Story for the Day: Two Such Doting Fathers
Aldus and Searle are always professional when in the company of others, but the moment their daughter is before them, they become a wreck of fondness for the girl who made them happier than they ever thought they could be:
The presence of Rosamound, as she quietly walked into the room, interrupted their moment of unreserved affection, but before Searle and Aldus could detach themselves from one another and move away their chairs, Rosamound, coming to the threshold with a silent step, saw with what unabated regard her parents doted on each other, their hands entwined, their heads leaning atop one another, their shoulders touching, their sides pressed together. She had caught glimpses of their open admiration before: by the fire in their sitting room, at their dinner table, at their writing desk, always when they thought she was not looking, but growing up in so quiet and loving a house, where every gesture and expression was revered, she could not but be aware of a touch, a glance, a momentary protest of unyielding admiration. Affection was never suppressed in their home; it was rather coveted and respected, to be shown to her when she was by and to one another when she was not. Catching them in the midst of their fond professions was an employment she forever enjoyed, and seeing her two fathers relinquish their practiced professionalism in favour of their more endearing attitude was all her private regale. The creak of the door when she pushed it farther open summoned the scudding of chairs, the rearranging of robes, the adjustments of hats and tailcoats, and as she passed the threshold, Searle was standing with the teapot in his hand, Aldus was sitting with the cup in his, and Searle was in the midst of asking whether Mr Craughliedh would care for any sugar, when they turned, pretending not to have been rapt in the throes of doting appreciation, and seemed genuinely surprised to find their daughter entering the room.
“Ros,” said Aldus, standing and opening his arms to embrace her.
She came forward and was instantly welcomed with all the devotion that two such conscientious fathers could afford. After the pleasantries were gone through and Searle apologized for not being able to see whether she had got anything to eat beyond the breakfast they had aet together that morning due to his tending to the preparations for the evening celebration in the Great Hall, Aldus began assailing her with the anxious entreaties of “Did the noise disturb you? Was your reading interrupted? Were you unable to concentrate? You may take the remainder of your work into my office and finish it there. The fire is still lit from this morning, and the blankets have just been pressed. You will be warm and well-furnished in there. Do not stay in the treasury to be cold.” He caressed her cheek with his thumb and passed his hand through her long cinereous locks.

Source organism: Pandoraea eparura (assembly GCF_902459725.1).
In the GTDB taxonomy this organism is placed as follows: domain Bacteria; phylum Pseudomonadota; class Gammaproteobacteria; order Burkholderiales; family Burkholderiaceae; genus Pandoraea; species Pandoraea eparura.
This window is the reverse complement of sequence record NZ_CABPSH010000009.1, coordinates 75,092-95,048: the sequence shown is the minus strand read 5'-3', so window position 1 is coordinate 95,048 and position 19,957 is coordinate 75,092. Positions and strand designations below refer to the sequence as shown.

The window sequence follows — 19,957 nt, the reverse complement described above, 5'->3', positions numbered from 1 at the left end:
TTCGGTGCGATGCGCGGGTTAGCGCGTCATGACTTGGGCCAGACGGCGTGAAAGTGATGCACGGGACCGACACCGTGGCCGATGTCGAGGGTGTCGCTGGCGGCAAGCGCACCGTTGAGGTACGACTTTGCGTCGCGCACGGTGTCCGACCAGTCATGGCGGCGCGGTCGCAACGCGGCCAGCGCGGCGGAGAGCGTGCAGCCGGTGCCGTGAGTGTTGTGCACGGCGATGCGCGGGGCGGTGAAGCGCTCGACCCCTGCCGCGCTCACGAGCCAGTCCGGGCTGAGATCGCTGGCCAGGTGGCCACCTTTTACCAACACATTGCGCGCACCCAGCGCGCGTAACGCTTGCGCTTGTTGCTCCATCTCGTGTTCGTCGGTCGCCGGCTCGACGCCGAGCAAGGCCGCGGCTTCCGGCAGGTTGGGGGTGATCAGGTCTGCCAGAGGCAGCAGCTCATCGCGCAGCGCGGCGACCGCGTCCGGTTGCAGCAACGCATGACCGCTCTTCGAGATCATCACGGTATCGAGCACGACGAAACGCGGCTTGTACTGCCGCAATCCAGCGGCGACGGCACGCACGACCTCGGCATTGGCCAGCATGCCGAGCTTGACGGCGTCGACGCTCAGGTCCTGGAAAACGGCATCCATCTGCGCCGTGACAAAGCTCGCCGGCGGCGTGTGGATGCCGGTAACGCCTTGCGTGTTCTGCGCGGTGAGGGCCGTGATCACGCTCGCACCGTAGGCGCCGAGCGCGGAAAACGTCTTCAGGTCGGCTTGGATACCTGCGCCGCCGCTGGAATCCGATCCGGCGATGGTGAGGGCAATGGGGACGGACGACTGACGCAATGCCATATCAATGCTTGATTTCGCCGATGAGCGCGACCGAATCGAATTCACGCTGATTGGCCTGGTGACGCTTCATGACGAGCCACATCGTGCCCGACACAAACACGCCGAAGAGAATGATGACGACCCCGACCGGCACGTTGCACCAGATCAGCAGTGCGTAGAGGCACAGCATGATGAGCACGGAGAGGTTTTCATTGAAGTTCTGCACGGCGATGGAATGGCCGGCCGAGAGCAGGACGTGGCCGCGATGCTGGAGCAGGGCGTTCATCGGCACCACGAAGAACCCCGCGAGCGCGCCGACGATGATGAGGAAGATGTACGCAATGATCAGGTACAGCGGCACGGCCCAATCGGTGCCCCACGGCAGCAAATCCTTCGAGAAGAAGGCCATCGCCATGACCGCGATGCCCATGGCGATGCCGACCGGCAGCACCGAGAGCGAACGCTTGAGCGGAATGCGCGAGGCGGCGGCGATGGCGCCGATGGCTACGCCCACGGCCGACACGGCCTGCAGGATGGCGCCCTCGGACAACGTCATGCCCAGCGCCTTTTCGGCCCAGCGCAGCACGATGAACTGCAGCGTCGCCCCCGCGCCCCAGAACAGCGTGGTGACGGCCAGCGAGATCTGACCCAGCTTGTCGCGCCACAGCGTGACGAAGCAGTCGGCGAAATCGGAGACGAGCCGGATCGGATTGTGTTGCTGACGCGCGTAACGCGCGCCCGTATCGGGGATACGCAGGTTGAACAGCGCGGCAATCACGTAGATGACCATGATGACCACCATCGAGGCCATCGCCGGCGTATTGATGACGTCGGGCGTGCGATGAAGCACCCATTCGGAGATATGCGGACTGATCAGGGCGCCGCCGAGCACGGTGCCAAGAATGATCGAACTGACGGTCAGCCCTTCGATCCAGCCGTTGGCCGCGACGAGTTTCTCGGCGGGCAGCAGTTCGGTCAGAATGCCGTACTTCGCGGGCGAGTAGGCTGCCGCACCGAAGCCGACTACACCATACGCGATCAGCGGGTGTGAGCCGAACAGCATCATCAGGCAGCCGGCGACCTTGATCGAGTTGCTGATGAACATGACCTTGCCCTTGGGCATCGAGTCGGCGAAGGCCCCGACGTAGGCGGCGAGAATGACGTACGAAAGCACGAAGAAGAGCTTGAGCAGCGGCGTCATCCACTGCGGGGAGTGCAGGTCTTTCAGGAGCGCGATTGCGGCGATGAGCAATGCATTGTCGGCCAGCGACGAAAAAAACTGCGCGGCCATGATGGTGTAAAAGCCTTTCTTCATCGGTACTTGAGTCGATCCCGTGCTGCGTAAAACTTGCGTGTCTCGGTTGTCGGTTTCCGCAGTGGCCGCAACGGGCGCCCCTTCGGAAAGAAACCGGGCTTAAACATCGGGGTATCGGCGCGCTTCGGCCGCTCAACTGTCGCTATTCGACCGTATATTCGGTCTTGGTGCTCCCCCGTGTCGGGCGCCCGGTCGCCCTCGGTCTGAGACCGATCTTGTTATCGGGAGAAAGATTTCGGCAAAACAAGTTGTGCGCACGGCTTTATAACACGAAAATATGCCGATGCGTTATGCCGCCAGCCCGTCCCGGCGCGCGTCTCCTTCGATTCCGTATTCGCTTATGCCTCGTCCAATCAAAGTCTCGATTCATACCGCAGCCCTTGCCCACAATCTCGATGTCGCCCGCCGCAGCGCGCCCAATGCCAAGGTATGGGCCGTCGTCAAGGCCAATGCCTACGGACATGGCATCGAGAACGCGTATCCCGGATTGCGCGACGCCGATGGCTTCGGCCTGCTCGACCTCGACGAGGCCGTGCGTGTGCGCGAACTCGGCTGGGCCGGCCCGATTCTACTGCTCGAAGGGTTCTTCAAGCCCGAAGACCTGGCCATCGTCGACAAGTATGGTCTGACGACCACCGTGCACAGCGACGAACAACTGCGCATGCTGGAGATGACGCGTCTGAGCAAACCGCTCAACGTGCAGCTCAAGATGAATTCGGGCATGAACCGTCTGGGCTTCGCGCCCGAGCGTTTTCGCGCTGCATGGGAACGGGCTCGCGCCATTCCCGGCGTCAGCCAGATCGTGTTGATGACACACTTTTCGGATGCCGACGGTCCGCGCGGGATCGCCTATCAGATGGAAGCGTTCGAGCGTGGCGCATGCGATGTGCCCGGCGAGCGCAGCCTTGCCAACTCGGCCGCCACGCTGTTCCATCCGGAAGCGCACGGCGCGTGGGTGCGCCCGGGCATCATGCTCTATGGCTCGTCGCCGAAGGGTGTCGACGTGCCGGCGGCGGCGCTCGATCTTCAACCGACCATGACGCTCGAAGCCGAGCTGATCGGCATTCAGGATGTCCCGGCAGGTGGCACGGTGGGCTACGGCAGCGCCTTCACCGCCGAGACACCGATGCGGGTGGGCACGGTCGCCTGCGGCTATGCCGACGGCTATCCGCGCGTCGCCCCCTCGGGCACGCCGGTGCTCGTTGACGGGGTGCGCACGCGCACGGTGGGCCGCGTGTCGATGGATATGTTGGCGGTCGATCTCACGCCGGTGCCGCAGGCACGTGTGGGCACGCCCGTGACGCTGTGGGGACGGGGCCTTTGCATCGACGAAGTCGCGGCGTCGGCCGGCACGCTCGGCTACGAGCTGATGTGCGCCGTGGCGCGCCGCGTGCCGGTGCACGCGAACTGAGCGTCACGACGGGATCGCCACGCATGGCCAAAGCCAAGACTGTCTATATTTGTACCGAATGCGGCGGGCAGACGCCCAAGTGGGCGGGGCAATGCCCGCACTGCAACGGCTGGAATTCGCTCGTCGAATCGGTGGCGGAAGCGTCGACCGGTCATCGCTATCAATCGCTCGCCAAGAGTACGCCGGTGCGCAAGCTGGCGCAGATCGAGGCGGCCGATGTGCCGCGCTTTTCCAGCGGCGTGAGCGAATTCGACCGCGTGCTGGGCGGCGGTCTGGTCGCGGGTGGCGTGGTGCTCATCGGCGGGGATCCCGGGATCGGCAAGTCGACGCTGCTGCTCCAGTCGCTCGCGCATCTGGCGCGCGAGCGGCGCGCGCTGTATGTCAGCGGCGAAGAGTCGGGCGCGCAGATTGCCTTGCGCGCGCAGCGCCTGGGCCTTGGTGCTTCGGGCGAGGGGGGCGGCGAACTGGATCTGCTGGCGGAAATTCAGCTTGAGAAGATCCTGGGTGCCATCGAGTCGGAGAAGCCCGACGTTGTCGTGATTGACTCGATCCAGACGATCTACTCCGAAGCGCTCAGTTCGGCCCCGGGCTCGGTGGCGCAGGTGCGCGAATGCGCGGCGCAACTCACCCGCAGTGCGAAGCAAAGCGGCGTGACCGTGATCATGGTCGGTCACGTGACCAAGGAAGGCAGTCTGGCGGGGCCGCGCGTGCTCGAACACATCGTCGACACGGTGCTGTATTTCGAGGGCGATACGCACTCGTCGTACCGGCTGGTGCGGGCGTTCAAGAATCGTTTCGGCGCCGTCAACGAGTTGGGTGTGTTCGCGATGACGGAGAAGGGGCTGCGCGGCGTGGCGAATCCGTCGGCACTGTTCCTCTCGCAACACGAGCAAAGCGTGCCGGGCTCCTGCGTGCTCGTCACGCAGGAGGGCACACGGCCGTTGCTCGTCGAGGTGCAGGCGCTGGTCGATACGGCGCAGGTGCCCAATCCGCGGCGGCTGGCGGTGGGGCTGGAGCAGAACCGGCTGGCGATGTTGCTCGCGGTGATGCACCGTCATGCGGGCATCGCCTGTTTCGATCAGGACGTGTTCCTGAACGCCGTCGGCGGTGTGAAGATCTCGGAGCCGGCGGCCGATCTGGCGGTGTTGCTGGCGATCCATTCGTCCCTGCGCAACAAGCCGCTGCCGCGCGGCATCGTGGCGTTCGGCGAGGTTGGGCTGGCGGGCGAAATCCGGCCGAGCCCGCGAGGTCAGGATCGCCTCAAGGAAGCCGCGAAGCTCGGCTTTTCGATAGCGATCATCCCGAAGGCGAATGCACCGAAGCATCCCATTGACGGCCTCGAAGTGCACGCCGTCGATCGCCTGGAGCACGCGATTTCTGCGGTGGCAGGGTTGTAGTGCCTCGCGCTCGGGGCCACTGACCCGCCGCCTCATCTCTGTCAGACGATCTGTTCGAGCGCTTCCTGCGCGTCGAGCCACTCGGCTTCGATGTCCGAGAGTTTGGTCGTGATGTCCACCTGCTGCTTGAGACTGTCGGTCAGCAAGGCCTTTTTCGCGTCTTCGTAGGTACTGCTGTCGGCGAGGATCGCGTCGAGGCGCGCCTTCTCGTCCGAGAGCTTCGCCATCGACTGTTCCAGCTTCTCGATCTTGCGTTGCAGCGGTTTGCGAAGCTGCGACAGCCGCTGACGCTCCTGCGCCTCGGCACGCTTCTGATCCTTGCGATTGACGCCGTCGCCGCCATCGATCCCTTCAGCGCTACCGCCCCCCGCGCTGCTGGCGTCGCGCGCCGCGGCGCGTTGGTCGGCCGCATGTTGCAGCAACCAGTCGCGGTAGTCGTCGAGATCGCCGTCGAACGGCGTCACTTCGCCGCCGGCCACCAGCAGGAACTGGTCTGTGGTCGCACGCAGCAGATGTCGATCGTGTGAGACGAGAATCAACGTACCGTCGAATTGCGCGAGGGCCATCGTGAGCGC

“Have you aet anything since breakfast, my dear?” Searle added, with a beseeching look. “It is nearly late afternoon, and you should have something if you do not mean to go to the banquet in the evening.”
She smiled at their earnest consideration and said, in a diffident voice, “Thank you, but I did have something small not long ago. I managed to finish the rest of the receipts before the noise was much, but I did not hear most of the cheering in the treasury. It was only when I came upstairs that I heard the chief of the noise.”
“At least you were not upset by their riotous goings-on,” said Aldus. “I have rarely heard such a tumult in the keep. Someone might tell them that holidays need not be noisy things. We always have a pleasant and quiet holiday by the fire. Would that most of the rest of the celebrants do the same.”
Rosamound looked subrisive and said something civil about those who were more disposed to high revel being permitted to celebrate as they would just as those who delighted in a quieter style of revelry were allowed to celebrate amongst themselves. Aldus heard none of it, however, or he heard and did not care to agree, and he only drew his robes about himself and glunched, not wishing to ever disagree with his daughter, but hating the increase of noise all the same.
“I have a dinner prepared for both of you while I must be away,” said Searle, straightening Rosamound’s collar for her. “It will be brought into you whenever you are ready, and we can have tea together after the celebration in the hall is cleared away. Will you like that, my dear?”
“Yes,” Rosamound smiled, “I will.”
“Your father means to stay with you, my dear, if you will absolutely stay at home.”
“I will. I believe I should rather that.”
“A sensible and a good girl,” Aldus crooned. “Why cannot all young people follow her example? None of them knows how to properly amuse themselves. They must all be hollering and leaping about to have anything that resembles amusement. We will have our own amusement. We have our game of Ardri to finish from yesterday, and I believe I was winning.”
“I only let you think so,” said Rosamound, with sagacity. “I have a strategy planned.”
“And I have two of my own to work on your half of the board. We shall see which of us proves the better strategist. Probably you.”
Rosamound’s cheeks blushed with smiles, and Aldus was all doting affection.